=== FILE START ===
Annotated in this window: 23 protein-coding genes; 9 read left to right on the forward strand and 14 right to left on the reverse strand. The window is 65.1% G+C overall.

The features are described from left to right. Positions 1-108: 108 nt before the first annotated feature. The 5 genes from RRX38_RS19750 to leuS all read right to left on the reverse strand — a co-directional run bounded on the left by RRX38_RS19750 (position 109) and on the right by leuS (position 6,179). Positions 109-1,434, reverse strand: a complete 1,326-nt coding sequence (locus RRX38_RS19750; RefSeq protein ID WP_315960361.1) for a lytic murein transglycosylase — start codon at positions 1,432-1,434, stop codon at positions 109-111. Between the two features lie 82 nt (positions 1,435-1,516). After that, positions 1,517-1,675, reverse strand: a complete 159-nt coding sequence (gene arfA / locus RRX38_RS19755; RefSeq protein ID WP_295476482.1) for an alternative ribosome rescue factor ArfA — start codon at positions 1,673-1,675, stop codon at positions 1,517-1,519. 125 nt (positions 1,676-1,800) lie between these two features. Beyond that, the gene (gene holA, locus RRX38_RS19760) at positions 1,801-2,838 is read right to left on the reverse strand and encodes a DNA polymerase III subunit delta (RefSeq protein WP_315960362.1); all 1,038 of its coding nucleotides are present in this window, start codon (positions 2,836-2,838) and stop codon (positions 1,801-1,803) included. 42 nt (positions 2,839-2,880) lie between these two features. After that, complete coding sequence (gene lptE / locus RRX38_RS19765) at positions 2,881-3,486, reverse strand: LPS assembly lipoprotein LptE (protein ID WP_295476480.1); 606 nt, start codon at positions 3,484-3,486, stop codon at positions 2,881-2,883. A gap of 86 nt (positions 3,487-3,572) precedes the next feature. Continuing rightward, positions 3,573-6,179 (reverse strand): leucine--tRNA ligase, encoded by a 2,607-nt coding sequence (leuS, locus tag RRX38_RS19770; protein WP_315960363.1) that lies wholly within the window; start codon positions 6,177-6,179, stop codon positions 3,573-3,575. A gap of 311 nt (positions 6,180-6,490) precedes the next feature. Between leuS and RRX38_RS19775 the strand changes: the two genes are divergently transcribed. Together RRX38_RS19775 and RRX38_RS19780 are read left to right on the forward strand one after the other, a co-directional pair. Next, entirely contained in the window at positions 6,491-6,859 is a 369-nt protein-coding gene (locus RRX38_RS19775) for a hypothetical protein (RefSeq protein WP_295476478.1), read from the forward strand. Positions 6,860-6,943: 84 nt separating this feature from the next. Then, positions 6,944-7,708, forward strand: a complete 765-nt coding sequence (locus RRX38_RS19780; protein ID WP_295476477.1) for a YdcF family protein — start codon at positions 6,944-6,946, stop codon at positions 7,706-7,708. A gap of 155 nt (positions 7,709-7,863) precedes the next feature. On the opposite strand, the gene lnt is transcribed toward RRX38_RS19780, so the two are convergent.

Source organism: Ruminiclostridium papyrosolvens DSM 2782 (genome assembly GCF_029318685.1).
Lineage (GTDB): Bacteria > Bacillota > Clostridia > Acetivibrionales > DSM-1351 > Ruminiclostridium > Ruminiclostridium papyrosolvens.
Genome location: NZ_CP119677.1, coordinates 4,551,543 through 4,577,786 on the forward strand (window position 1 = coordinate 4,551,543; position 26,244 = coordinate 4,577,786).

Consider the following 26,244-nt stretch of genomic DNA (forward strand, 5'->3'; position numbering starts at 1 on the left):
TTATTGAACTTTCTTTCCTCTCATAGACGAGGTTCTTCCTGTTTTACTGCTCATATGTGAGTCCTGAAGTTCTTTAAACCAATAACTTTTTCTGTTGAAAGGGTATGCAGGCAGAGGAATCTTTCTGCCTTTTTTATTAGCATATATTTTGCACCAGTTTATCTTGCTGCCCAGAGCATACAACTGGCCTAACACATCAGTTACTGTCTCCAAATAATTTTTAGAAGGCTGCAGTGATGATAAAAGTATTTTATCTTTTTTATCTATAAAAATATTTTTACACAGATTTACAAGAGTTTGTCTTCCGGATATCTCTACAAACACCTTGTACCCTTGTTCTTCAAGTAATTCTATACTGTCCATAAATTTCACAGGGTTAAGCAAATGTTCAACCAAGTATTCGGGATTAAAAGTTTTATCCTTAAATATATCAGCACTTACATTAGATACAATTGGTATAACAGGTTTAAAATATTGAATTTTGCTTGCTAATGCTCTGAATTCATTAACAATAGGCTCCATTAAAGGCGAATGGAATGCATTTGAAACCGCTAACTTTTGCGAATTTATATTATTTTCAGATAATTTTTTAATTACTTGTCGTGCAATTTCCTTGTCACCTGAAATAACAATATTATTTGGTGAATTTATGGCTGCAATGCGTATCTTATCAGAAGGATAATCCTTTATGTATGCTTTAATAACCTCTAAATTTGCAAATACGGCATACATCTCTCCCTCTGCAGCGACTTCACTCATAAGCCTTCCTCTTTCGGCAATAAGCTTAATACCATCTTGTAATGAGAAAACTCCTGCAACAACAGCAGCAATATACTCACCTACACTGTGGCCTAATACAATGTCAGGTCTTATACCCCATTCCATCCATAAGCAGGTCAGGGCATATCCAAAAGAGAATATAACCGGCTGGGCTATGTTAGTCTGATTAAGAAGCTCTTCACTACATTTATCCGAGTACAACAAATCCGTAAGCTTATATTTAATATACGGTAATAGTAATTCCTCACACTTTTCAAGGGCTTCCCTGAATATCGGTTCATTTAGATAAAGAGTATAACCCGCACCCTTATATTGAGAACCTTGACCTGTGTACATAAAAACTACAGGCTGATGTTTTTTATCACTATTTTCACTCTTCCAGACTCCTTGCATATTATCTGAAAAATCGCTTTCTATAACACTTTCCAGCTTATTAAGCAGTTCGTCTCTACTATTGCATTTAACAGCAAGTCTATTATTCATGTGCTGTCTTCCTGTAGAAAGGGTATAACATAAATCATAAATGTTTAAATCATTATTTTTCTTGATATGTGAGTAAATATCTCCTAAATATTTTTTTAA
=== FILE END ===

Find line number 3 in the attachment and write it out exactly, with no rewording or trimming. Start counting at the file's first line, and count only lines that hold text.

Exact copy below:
Source organism: Ruminiclostridium papyrosolvens DSM 2782 (genome assembly GCF_029318685.1).